Teams are made up of 7 players on the pitch and 7 substitutes, with substitutions allowed to occur at any moment and for any number of players as long as they cross over the substitution line.
The ball used in the game is spherical and has specific measurements in play depending on whether it’s the men’s or women’s game. Here are those measurements:
|Gender of Participants||Circumference in Centimetres||Weight in Grams|
|Male||58 to 60||425 to 475|
|Female||54 to 56||325 to 375|
It is made either of leather or synthetic material and can’t be shiny or slippery. There are restrictions in place for the players, which are as follows:
- A player must either pass, shoot or dribble the ball within 3 seconds of taking possession of it
- Players can take 3 steps before doing one of the above, with dribbling being similar in style to that used in basketball
- Only the defending goalkeeper can touch the floor within 6 metres of the goal. As a result, a shot or pass from within the area is only valid if it’s made before the player touches the floor
- Goalkeepers can leave the area but can’t cross the goal area with the ball in their hands. They’re also not allowed to receive a back-pass when inside the area
Handball courts are 40 metres by 20 metres and the goals are located in the centre of both ends of the pitch. There is a centre line and the D-Zone, which is made up of 2 quarter circles boasting a radius of 6 metres. If a player other than the ‘keeper touches the floor inside this area with the ball then possession is given over to the other team.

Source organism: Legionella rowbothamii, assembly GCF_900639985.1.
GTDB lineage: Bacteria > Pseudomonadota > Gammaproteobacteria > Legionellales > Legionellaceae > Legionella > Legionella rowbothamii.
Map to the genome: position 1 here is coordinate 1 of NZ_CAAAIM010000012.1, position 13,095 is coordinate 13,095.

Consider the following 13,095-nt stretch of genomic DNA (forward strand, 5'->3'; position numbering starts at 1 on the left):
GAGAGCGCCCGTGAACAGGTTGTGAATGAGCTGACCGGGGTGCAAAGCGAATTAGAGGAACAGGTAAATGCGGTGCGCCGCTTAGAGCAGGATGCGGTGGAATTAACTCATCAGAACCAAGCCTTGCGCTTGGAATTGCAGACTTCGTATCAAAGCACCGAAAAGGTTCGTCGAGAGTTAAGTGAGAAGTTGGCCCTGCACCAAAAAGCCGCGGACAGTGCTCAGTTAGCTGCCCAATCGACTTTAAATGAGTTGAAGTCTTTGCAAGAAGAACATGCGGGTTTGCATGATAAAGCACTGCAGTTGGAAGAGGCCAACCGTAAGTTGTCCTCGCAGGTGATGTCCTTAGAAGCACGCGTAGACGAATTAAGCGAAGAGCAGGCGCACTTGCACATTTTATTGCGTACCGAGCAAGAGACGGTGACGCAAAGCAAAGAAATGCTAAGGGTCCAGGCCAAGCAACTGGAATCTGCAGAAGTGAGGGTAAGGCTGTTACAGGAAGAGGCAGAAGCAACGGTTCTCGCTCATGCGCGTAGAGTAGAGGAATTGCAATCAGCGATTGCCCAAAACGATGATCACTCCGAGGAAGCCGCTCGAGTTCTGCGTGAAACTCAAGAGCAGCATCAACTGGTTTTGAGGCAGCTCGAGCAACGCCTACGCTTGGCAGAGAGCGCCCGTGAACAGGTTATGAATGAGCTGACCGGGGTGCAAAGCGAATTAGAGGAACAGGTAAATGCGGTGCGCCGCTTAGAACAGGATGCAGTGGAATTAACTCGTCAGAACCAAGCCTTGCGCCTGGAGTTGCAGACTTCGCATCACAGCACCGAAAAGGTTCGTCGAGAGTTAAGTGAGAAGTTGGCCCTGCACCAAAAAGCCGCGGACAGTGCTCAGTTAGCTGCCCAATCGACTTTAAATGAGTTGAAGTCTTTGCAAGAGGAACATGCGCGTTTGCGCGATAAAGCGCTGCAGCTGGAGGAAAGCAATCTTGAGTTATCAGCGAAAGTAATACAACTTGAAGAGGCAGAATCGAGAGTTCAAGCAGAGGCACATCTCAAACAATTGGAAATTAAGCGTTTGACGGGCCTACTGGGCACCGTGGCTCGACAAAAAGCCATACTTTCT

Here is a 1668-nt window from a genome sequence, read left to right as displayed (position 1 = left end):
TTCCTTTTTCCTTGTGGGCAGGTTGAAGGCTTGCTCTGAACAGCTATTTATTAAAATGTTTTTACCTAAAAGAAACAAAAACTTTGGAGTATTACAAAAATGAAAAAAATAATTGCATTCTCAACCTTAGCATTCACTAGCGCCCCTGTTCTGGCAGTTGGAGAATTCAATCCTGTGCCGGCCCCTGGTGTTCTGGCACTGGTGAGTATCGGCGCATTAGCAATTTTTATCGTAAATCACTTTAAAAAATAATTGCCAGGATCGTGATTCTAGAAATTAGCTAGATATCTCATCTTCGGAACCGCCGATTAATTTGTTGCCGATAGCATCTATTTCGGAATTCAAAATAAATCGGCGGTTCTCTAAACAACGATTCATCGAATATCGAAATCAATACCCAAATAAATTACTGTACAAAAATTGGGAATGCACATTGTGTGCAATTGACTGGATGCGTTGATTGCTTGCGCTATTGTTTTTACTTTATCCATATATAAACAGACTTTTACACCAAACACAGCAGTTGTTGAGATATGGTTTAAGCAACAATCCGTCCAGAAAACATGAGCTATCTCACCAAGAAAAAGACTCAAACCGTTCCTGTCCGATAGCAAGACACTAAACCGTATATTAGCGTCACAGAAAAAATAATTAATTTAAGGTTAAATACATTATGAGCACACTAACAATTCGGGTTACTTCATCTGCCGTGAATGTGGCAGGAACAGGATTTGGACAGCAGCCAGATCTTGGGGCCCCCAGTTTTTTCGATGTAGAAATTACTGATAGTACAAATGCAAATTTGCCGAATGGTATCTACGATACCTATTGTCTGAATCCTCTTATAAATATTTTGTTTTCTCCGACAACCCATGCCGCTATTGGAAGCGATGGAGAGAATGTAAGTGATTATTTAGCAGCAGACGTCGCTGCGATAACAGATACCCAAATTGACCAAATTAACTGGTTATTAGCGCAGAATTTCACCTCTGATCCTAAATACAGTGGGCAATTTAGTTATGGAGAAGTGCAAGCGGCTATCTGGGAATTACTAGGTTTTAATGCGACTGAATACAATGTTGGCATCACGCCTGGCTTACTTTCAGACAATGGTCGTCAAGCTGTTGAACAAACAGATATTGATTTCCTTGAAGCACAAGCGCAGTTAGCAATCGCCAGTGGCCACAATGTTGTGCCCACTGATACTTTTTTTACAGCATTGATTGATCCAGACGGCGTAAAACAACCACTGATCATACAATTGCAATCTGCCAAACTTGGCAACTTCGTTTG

The substitution areas are found along the edge of the playing field and by the middle line. This is where the substitutes are based, as well as the team officials and any players that have been suspended. The two teams swap areas at half-time because the team is always based in the substitution area closest to their goal.
Handball matches have 2 referees who have equal weight in decision making. Typically one is known as the field referee and is based on one side of the pitch whilst the other is the goal referee and is located on the other.